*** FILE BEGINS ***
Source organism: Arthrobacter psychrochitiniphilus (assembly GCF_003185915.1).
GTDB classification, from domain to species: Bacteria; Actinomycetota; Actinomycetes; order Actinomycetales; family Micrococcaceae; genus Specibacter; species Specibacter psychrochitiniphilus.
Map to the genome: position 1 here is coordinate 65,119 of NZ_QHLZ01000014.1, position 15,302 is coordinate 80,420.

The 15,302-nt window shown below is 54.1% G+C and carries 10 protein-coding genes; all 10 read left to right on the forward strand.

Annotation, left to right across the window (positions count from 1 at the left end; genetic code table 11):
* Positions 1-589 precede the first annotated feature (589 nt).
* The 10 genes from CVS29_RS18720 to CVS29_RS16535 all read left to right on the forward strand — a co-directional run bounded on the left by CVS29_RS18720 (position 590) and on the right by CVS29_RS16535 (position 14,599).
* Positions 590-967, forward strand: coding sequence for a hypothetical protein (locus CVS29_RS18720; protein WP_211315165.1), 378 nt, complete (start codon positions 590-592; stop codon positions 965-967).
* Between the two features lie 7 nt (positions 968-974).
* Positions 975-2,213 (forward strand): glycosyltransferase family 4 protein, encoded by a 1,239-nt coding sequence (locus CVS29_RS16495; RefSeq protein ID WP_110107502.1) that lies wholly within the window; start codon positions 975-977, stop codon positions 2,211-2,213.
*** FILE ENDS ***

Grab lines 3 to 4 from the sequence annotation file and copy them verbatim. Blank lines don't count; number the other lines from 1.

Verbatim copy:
Map to the genome: position 1 here is coordinate 65,119 of NZ_QHLZ01000014.1, position 15,302 is coordinate 80,420.

The 15,302-nt window shown below is 54.1% G+C and carries 10 protein-coding genes; all 10 read left to right on the forward strand.